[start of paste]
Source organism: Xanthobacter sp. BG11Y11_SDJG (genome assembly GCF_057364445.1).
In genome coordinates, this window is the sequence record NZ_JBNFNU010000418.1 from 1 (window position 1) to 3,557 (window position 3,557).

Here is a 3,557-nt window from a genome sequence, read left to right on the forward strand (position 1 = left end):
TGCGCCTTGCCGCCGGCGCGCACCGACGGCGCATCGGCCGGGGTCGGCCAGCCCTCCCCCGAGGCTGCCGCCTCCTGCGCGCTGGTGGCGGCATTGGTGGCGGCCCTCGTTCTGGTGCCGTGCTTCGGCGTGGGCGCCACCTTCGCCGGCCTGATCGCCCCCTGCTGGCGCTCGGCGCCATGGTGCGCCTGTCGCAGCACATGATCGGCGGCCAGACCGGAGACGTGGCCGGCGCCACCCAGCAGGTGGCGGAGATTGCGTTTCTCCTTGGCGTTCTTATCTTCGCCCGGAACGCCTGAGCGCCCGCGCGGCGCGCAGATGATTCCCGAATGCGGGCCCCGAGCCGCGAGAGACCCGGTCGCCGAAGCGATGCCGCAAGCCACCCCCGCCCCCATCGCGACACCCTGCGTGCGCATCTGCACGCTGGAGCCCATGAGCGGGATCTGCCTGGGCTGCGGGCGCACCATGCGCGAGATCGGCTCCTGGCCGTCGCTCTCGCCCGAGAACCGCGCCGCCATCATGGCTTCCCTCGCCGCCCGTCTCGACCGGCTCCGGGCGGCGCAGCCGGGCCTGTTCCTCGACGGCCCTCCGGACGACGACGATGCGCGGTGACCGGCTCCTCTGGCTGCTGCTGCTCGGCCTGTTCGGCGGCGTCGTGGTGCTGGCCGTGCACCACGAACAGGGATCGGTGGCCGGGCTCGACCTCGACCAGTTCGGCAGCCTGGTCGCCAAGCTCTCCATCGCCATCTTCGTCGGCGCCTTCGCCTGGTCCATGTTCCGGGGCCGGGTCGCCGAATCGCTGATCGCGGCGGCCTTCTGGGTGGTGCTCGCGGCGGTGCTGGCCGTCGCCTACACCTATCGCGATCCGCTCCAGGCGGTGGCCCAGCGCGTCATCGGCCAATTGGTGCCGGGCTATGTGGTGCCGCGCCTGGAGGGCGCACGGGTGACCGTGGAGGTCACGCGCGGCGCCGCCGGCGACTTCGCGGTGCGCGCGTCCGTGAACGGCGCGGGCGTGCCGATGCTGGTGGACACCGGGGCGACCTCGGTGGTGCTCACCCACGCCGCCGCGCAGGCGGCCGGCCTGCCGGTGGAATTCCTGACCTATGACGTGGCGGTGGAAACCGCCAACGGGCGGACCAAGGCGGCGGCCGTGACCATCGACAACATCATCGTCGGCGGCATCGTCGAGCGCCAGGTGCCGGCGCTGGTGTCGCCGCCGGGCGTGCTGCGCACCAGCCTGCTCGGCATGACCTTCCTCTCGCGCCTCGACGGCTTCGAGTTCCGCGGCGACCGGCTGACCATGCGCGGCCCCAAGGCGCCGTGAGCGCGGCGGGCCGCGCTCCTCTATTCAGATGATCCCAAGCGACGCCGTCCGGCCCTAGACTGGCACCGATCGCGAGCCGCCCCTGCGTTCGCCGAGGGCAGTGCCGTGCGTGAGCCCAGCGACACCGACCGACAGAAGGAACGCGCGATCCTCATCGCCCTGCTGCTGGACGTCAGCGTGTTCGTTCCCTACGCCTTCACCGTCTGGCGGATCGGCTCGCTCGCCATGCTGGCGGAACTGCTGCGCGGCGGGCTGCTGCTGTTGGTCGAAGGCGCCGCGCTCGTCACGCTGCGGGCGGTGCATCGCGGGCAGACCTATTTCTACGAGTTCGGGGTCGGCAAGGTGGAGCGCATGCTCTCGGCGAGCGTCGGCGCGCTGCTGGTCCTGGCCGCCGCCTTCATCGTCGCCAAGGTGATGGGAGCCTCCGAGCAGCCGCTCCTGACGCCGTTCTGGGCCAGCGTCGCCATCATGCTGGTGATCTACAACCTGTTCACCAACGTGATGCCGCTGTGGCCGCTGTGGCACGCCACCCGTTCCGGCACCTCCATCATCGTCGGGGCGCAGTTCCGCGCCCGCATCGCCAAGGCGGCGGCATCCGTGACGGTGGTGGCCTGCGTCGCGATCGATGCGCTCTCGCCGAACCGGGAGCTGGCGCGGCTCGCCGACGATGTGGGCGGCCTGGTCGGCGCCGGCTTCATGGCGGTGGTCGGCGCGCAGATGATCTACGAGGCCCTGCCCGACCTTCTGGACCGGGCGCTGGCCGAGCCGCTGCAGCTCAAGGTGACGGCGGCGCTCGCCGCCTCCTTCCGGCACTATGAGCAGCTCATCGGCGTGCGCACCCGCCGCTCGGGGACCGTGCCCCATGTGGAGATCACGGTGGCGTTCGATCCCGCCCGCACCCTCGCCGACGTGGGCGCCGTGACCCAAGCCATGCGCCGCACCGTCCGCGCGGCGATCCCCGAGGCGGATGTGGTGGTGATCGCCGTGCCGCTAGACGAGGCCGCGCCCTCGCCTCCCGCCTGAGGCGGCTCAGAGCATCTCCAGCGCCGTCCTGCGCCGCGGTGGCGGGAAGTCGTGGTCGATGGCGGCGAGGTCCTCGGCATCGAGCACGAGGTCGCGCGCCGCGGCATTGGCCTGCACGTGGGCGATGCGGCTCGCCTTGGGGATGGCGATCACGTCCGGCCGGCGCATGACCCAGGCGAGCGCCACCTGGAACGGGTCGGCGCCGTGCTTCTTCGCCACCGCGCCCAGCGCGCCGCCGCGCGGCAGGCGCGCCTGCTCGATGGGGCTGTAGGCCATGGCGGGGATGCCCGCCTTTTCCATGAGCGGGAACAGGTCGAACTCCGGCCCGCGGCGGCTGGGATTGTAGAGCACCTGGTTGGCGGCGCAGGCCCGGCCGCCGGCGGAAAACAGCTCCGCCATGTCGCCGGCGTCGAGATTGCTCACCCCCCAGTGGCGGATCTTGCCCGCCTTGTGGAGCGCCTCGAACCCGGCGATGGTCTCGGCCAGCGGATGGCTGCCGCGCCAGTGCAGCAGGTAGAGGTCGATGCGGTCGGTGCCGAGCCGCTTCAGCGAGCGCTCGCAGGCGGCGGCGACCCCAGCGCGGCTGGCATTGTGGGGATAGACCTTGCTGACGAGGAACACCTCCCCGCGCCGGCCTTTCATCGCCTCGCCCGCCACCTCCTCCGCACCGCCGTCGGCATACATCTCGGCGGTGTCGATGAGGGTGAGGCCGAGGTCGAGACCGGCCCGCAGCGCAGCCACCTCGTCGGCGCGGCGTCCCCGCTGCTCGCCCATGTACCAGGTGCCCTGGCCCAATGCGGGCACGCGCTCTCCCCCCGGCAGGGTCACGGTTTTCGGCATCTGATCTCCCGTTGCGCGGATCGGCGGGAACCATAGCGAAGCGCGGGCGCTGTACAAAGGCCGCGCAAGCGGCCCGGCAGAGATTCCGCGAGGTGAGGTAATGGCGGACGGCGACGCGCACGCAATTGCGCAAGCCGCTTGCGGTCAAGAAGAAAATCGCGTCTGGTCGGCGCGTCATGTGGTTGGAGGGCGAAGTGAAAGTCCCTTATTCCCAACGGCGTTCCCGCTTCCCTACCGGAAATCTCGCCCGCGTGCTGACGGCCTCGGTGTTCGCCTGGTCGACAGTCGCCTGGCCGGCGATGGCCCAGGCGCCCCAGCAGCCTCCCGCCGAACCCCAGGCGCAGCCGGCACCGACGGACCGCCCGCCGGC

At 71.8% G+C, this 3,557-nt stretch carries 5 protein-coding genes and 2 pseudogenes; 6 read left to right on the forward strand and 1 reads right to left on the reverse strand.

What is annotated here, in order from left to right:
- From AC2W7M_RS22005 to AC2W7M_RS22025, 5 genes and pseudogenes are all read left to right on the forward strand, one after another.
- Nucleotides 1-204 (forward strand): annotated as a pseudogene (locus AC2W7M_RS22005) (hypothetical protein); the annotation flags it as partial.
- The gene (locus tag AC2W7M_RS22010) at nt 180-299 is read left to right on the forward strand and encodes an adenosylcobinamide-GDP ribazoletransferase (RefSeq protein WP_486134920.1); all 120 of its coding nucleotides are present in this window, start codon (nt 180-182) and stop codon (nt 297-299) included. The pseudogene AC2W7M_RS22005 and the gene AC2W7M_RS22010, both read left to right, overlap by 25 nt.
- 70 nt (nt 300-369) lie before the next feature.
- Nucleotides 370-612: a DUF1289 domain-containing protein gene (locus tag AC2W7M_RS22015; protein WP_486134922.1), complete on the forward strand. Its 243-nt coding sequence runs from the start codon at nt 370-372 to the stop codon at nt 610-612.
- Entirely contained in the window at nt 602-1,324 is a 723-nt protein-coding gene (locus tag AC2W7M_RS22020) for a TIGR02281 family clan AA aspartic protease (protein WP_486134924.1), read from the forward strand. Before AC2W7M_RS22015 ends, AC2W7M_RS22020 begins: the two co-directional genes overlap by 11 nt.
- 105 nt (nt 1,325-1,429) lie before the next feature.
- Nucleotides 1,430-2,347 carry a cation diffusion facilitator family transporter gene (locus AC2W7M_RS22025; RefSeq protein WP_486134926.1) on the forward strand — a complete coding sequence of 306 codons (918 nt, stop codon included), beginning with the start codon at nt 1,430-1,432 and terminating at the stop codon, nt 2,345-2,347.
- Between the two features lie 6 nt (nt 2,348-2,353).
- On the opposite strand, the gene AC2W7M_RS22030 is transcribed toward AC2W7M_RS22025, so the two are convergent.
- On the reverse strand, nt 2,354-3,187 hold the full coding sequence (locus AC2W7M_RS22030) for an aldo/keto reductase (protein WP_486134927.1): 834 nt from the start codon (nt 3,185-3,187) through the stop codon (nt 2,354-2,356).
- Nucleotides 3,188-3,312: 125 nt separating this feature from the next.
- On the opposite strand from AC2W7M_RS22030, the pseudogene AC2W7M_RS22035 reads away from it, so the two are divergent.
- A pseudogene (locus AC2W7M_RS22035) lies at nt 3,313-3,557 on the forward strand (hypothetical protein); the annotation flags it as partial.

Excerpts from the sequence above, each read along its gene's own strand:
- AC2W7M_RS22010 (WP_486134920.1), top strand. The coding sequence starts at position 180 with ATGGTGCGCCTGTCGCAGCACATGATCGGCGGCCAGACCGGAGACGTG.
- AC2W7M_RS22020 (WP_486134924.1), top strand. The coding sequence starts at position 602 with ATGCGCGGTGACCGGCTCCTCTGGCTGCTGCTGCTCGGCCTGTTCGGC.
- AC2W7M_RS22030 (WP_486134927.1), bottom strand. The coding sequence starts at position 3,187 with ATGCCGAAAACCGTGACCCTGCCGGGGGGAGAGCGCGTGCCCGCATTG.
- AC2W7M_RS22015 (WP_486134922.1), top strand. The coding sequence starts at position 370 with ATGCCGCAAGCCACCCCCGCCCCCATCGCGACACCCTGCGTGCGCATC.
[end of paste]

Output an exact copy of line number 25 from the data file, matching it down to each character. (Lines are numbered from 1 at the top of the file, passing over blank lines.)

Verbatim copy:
- AC2W7M_RS22015 (WP_486134922.1), top strand. The coding sequence starts at position 370 with ATGCCGCAAGCCACCCCCGCCCCCATCGCGACACCCTGCGTGCGCATC.